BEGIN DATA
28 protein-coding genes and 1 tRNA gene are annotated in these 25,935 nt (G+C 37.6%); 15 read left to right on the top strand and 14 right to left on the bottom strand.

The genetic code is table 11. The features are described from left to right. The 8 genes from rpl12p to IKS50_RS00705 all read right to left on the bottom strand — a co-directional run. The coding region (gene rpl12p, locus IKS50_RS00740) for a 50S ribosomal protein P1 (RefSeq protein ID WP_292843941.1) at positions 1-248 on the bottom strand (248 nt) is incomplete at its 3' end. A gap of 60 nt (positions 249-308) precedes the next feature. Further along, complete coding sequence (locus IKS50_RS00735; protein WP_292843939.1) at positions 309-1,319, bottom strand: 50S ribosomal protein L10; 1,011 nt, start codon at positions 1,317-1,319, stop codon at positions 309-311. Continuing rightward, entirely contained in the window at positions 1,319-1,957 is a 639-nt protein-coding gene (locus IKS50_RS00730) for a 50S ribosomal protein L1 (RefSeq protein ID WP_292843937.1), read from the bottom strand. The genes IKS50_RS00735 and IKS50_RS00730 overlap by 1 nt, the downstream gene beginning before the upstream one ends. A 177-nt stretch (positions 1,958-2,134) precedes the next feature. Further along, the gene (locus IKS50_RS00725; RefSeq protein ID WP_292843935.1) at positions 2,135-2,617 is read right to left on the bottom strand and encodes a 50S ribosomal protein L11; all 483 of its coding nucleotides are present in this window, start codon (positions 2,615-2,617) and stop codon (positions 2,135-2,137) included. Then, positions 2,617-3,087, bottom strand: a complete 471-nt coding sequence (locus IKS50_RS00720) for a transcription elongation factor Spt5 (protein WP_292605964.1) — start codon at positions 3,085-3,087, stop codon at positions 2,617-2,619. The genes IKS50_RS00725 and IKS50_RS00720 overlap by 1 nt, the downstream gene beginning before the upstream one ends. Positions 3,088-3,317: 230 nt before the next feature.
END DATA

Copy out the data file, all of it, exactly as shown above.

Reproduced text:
28 protein-coding genes and 1 tRNA gene are annotated in these 25,935 nt (G+C 37.6%); 15 read left to right on the top strand and 14 right to left on the bottom strand.

The genetic code is table 11. The features are described from left to right. The 8 genes from rpl12p to IKS50_RS00705 all read right to left on the bottom strand — a co-directional run. The coding region (gene rpl12p, locus IKS50_RS00740) for a 50S ribosomal protein P1 (RefSeq protein ID WP_292843941.1) at positions 1-248 on the bottom strand (248 nt) is incomplete at its 3' end. A gap of 60 nt (positions 249-308) precedes the next feature. Further along, complete coding sequence (locus IKS50_RS00735; protein WP_292843939.1) at positions 309-1,319, bottom strand: 50S ribosomal protein L10; 1,011 nt, start codon at positions 1,317-1,319, stop codon at positions 309-311. Continuing rightward, entirely contained in the window at positions 1,319-1,957 is a 639-nt protein-coding gene (locus IKS50_RS00730) for a 50S ribosomal protein L1 (RefSeq protein ID WP_292843937.1), read from the bottom strand. The genes IKS50_RS00735 and IKS50_RS00730 overlap by 1 nt, the downstream gene beginning before the upstream one ends. A 177-nt stretch (positions 1,958-2,134) precedes the next feature. Further along, the gene (locus IKS50_RS00725; RefSeq protein ID WP_292843935.1) at positions 2,135-2,617 is read right to left on the bottom strand and encodes a 50S ribosomal protein L11; all 483 of its coding nucleotides are present in this window, start codon (positions 2,615-2,617) and stop codon (positions 2,135-2,137) included. Then, positions 2,617-3,087, bottom strand: a complete 471-nt coding sequence (locus IKS50_RS00720) for a transcription elongation factor Spt5 (protein WP_292605964.1) — start codon at positions 3,085-3,087, stop codon at positions 2,617-2,619. The genes IKS50_RS00725 and IKS50_RS00720 overlap by 1 nt, the downstream gene beginning before the upstream one ends. Positions 3,088-3,317: 230 nt before the next feature.